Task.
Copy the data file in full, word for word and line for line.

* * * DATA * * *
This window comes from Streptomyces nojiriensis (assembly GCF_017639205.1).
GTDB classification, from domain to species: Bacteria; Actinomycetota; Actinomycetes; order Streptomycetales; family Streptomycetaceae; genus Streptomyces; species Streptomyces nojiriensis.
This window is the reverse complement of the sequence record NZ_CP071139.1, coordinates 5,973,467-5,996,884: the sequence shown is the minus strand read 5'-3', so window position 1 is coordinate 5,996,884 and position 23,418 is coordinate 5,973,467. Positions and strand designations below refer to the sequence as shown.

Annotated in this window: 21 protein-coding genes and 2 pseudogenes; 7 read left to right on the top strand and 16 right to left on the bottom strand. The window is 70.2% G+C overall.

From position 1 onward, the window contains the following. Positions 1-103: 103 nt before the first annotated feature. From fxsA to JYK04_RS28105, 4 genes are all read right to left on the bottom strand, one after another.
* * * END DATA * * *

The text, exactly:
This window comes from Streptomyces nojiriensis (assembly GCF_017639205.1).
GTDB classification, from domain to species: Bacteria; Actinomycetota; Actinomycetes; order Streptomycetales; family Streptomycetaceae; genus Streptomyces; species Streptomyces nojiriensis.
This window is the reverse complement of the sequence record NZ_CP071139.1, coordinates 5,973,467-5,996,884: the sequence shown is the minus strand read 5'-3', so window position 1 is coordinate 5,996,884 and position 23,418 is coordinate 5,973,467. Positions and strand designations below refer to the sequence as shown.

Annotated in this window: 21 protein-coding genes and 2 pseudogenes; 7 read left to right on the top strand and 16 right to left on the bottom strand. The window is 70.2% G+C overall.

From position 1 onward, the window contains the following. Positions 1-103: 103 nt before the first annotated feature. From fxsA to JYK04_RS28105, 4 genes are all read right to left on the bottom strand, one after another.